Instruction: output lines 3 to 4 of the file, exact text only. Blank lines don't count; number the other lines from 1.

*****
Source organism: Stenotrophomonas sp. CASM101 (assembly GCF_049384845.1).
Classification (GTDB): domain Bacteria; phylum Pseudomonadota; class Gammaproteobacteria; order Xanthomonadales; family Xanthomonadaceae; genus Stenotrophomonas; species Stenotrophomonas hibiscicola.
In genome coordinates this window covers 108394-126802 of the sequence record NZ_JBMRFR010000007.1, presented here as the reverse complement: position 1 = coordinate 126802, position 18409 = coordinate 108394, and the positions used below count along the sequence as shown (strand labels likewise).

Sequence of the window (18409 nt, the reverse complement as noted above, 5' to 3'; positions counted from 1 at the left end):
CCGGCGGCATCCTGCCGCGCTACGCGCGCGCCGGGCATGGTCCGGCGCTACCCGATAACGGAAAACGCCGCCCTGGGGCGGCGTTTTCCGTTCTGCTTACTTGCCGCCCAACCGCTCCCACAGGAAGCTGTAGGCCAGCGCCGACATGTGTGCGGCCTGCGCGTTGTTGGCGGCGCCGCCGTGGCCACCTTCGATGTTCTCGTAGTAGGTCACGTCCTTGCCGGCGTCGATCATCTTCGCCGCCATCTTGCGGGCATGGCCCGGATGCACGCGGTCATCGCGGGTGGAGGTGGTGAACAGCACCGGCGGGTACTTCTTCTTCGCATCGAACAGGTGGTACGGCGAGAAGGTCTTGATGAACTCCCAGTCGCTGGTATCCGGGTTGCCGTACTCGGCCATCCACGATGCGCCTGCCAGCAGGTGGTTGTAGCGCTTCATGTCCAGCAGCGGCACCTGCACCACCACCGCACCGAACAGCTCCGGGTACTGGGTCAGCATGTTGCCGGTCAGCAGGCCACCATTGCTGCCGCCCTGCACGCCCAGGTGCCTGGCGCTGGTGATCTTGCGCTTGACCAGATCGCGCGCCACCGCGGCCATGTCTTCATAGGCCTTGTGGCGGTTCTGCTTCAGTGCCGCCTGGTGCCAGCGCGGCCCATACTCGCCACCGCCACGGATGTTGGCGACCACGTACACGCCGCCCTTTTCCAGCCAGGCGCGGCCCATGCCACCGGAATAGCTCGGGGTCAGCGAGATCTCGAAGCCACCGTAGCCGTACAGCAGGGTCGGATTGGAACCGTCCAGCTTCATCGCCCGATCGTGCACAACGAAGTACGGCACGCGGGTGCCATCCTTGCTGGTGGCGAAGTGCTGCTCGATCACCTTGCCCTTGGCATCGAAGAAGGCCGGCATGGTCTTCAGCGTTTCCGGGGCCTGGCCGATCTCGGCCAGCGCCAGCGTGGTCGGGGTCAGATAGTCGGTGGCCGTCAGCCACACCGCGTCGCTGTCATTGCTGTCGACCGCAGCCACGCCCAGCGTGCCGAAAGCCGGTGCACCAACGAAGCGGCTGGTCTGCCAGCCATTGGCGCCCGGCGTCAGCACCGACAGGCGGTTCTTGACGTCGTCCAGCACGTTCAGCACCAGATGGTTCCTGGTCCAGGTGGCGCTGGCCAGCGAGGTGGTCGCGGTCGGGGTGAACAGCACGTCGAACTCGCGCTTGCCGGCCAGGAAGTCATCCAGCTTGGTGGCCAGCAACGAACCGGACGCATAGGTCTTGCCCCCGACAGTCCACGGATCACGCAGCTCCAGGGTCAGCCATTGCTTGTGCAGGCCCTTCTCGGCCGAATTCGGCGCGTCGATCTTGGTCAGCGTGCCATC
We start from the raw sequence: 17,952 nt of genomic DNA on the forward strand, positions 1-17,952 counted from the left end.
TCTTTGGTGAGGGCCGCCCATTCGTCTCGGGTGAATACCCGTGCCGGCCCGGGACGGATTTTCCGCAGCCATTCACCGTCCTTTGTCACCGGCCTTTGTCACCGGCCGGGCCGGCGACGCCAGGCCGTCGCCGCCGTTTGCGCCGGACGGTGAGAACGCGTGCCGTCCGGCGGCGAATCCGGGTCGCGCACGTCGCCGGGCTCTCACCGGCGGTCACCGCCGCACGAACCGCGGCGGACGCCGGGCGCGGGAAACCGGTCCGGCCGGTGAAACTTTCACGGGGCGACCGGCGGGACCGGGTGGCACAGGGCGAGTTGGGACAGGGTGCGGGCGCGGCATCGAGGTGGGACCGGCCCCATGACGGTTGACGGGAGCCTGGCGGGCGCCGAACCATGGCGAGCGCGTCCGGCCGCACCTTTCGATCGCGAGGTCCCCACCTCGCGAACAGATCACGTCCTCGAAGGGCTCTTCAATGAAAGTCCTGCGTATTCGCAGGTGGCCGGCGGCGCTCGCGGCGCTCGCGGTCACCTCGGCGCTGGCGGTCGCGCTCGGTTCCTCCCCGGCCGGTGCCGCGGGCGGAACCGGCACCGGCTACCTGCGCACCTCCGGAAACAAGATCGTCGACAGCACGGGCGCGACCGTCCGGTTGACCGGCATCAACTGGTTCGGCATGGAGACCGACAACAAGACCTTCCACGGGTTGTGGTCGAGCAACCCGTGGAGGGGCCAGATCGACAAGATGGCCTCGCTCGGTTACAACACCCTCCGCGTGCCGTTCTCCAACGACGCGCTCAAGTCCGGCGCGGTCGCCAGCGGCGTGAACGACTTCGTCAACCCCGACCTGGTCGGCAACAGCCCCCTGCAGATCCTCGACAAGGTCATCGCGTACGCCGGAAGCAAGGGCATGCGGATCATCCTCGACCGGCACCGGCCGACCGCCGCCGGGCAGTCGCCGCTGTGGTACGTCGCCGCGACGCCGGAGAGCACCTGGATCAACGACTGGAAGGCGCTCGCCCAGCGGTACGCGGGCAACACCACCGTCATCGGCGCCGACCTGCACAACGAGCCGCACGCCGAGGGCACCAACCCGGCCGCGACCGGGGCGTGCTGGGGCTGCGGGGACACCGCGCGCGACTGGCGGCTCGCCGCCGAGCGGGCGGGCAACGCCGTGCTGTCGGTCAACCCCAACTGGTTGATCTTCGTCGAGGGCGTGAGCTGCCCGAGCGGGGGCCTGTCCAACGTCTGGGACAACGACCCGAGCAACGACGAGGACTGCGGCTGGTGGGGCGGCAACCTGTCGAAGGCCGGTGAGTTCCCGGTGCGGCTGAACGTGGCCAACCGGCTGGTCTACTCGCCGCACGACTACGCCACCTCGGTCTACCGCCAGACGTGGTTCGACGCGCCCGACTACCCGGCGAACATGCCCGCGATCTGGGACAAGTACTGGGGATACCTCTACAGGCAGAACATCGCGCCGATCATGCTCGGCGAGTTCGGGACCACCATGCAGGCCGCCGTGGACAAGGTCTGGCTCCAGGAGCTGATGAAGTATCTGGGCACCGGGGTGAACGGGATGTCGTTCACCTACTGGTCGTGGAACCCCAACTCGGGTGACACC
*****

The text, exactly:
In genome coordinates this window covers 108394-126802 of the sequence record NZ_JBMRFR010000007.1, presented here as the reverse complement: position 1 = coordinate 126802, position 18409 = coordinate 108394, and the positions used below count along the sequence as shown (strand labels likewise).

Sequence of the window (18409 nt, the reverse complement as noted above, 5' to 3'; positions counted from 1 at the left end):